Make sure to have good posture. Whether you’re standing or sitting, remember not to slouch because it conveys that you’re nervous and not confident. With that being said, don’t be too rigid either because you’ll just be like a talking robot!
Personally, this is the most important thing in creating a positive lasting first impression for me. It’s good to be a strong speaker who can keep the conversation going, and it’s even better to be a strong listener. In order for people to have a powerful first impression of you, you need to make them want to keep on talking with you, and the best way is to get people to talk about themselves and listen to them. Don’t be the person who goes on and on about himself/ herself for the entire conversation. Instead, take a break, listen, and ask open-ended questions to get to know other people too. People will feel more special when you make it about themselves instead of yourself all the time.
Robert Jones, author of “How to Make a Powerful First Impression” (Entrepreneur) states that “When meeting someone new, the conversation should resemble a tennis match, with each participant taking a quick swing before sending it back to the other person.” I totally agree with this comparison. You don’t want to hold onto the ball for too long (yet it’ll drop if you don’t hit it on time)!
Keep in mind that a good listener doesn’t just listen, but also responds appropriately to what’s being said. By “responding appropriately,” I’m referring to giving feedback through body language signs such as maintaining good eye contact and nodding occasionally. This shows that the listener is actually paying attention to what’s being said instead of daydreaming about something else.
Just be yourself. We’re all unique individuals. Don’t pretend to be someone you’re not, especially if you’re expecting long-term friendships with the people you met. Sure, lying about your amazing accomplishments may make people think that you’re “cool” for now. But what if they find out that you’re not who you said you are? What would make them want to trust you again?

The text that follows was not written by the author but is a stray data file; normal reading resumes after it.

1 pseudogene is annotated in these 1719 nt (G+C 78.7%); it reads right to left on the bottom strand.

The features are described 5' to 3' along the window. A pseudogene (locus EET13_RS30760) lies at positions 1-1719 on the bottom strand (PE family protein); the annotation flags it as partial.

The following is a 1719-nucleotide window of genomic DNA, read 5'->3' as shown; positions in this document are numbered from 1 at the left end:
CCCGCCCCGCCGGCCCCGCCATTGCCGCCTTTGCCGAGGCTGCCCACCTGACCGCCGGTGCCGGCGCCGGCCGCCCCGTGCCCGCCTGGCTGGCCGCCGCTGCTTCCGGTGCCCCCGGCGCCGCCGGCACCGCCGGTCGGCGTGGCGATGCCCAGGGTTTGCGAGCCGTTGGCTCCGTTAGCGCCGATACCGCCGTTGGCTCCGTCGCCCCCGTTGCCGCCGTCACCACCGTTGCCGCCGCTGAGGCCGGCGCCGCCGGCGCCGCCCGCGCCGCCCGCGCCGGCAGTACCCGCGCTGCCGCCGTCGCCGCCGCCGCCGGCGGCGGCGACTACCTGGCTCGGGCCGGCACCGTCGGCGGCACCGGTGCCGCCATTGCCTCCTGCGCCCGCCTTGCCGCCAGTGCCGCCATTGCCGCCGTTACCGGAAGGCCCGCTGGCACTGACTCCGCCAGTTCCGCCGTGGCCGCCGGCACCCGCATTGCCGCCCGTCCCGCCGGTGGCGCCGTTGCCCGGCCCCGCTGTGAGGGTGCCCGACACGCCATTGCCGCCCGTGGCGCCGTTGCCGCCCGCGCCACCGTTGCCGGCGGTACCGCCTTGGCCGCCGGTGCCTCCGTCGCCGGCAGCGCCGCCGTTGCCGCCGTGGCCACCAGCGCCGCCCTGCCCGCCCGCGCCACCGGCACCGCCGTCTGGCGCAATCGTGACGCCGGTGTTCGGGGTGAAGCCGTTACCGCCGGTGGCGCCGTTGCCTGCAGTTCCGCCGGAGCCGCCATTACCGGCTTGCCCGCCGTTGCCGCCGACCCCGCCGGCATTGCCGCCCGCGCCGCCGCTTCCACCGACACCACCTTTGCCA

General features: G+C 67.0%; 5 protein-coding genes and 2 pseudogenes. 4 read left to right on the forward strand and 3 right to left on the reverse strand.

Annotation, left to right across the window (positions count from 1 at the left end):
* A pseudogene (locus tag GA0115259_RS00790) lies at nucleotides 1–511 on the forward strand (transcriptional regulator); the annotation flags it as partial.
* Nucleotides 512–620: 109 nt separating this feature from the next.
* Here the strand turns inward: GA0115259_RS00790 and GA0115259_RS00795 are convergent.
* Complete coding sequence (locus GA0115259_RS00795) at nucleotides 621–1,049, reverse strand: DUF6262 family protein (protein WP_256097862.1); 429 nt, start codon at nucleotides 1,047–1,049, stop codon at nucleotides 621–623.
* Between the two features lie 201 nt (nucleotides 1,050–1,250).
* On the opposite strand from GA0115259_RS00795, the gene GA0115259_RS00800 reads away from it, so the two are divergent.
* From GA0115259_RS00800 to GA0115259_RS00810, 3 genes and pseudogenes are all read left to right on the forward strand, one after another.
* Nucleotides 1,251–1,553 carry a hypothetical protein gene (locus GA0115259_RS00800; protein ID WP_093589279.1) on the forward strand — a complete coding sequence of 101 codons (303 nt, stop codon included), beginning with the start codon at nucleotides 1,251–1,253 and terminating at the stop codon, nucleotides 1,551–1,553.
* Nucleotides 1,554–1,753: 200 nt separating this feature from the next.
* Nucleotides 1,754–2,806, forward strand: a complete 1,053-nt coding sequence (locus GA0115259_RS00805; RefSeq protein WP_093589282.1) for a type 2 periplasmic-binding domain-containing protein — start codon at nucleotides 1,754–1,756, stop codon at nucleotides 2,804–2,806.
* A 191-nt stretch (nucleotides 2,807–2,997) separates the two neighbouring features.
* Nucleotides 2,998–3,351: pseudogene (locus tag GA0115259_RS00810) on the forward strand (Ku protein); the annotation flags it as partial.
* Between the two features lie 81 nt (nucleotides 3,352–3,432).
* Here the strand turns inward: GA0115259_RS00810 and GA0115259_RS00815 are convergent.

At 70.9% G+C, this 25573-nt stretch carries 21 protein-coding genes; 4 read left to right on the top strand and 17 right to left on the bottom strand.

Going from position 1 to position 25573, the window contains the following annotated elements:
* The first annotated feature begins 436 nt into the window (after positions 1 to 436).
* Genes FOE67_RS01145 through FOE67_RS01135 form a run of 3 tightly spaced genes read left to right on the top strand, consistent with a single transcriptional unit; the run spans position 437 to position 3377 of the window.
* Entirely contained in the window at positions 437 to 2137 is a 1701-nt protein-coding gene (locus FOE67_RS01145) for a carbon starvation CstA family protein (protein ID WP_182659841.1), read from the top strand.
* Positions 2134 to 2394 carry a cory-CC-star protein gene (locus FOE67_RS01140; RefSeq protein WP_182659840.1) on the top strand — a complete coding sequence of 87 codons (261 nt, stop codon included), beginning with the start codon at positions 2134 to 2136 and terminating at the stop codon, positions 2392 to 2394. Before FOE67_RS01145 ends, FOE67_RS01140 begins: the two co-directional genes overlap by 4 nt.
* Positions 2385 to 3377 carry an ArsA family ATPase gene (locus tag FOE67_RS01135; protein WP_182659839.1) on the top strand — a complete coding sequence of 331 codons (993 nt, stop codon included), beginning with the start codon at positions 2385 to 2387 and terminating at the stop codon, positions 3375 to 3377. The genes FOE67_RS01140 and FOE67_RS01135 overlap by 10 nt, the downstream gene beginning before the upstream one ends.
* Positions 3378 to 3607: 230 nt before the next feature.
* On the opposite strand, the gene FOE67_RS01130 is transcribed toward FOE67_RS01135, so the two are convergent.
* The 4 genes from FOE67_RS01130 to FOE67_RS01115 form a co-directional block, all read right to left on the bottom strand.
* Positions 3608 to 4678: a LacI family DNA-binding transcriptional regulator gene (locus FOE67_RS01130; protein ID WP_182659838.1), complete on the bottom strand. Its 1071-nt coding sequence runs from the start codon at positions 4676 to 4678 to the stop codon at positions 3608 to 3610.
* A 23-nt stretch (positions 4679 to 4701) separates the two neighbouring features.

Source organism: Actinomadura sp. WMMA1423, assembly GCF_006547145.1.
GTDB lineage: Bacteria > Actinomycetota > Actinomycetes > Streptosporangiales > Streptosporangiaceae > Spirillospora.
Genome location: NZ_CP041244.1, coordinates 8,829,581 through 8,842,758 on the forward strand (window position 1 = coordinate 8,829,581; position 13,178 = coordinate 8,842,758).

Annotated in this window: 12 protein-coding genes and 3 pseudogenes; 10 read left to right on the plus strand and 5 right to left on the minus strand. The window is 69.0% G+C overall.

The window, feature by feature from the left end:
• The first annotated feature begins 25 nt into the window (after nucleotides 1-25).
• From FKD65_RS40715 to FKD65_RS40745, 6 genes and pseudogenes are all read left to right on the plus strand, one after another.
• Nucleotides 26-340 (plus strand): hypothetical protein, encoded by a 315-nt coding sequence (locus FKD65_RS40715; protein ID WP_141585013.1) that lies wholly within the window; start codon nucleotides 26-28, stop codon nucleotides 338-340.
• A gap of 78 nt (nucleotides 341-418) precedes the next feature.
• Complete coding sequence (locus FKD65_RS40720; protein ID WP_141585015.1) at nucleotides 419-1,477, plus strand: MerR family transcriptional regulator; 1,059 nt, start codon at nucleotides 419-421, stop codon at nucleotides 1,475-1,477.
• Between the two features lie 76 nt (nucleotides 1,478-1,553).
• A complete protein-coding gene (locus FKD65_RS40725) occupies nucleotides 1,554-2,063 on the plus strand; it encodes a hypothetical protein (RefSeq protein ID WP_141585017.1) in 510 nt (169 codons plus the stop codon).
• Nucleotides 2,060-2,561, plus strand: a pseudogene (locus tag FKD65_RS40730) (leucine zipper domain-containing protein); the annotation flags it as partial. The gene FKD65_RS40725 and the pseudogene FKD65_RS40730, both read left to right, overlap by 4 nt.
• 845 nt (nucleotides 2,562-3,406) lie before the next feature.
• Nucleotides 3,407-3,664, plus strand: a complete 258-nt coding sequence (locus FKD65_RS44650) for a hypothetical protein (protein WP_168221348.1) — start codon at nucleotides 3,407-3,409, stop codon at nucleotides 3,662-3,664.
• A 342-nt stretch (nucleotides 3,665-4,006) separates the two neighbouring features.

The best way to end a conversation is to leave people wanting for more. At professional networking events in particular, you want to meet as many people as possible within the short time-frame. Don’t carry on a conversation for too long (unless you guys are having a great time and absolutely can’t stop talking with each other).
Use ending lines such as “It’s been a pleasure talking with you, but I just spotted a friend in the other table. Let’s definitely continue the conversation some other times?” or “I’d love to hear more about your trip to New York last summer. Unfortunately I have some errands to run. Let’s exchange our contact information?” Personally, I like to ask an open-ended question, similar to the ones above, towards the end of a conversation to show that I enjoy the talk and want to see the other person again. Or you can even tell an interesting fact about yourself before saying goodbye to leave people wanting to hear more about it. Regardless of how you choose to end the conversation, remember to ask to people for their contact information if you want to see them again!
Another important thing to keep in mind when meeting new people is to actually remember their names. It’ll be acceptable to continuously ask people for their names when you first met, especially if they have longer and harder to remember names. But try to avoid the “Hey… you… Sorry I can’t remember your name…” awkwardness when you see them again. You can do this by asking how their names are spelled and repeating their names multiple times in sentences like “Very nice to meet you, ____” or “So ____, what do you think about the game yesterday?”
Creating a powerful first impression may take a lot of work and practice, but it’s not impossible. The more you practice, the better you get and the more confident you’ll become! So what are you waiting for? Go out there and talk to new people!
About Hue La
Hey there, I'm Hue (pronounced “huay”, not “hue” like how you would normally say it in English). I'm a USC graduate and traveler with 6+ years of study abroad experience in the U.S. I founded Study Abroad Corner with the goals of providing helpful advice and building a social network for fellow study abroaders around the world.